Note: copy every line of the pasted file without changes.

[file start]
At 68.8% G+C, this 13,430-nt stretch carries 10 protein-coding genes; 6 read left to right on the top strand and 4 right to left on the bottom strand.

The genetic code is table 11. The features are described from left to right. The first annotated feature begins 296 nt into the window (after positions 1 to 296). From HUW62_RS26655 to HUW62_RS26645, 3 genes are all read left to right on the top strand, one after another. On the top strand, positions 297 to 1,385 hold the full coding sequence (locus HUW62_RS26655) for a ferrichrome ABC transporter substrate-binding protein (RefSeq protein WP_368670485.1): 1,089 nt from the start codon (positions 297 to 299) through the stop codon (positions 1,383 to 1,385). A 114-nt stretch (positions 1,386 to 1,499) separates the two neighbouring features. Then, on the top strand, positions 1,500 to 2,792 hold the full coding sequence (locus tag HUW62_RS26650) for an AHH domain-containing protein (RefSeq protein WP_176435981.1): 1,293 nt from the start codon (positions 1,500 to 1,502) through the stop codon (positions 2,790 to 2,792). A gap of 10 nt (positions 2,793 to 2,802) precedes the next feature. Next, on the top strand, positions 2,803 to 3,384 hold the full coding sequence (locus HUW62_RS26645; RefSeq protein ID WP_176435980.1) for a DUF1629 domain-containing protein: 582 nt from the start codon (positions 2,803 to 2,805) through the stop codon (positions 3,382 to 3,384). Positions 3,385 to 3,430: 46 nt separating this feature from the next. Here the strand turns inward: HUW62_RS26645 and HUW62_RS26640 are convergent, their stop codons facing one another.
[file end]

At 68.8% G+C, this 13,430-nt stretch carries 10 protein-coding genes; 6 read left to right on the top strand and 4 right to left on the bottom strand.

The genetic code is table 11. The features are described from left to right. The first annotated feature begins 296 nt into the window (after positions 1 to 296). From HUW62_RS26655 to HUW62_RS26645, 3 genes are all read left to right on the top strand, one after another. On the top strand, positions 297 to 1,385 hold the full coding sequence (locus HUW62_RS26655) for a ferrichrome ABC transporter substrate-binding protein (RefSeq protein WP_368670485.1): 1,089 nt from the start codon (positions 297 to 299) through the stop codon (positions 1,383 to 1,385). A 114-nt stretch (positions 1,386 to 1,499) separates the two neighbouring features. Then, on the top strand, positions 1,500 to 2,792 hold the full coding sequence (locus tag HUW62_RS26650) for an AHH domain-containing protein (RefSeq protein WP_176435981.1): 1,293 nt from the start codon (positions 1,500 to 1,502) through the stop codon (positions 2,790 to 2,792). A gap of 10 nt (positions 2,793 to 2,802) precedes the next feature. Next, on the top strand, positions 2,803 to 3,384 hold the full coding sequence (locus HUW62_RS26645; RefSeq protein ID WP_176435980.1) for a DUF1629 domain-containing protein: 582 nt from the start codon (positions 2,803 to 2,805) through the stop codon (positions 3,382 to 3,384). Positions 3,385 to 3,430: 46 nt separating this feature from the next. Here the strand turns inward: HUW62_RS26645 and HUW62_RS26640 are convergent, their stop codons facing one another.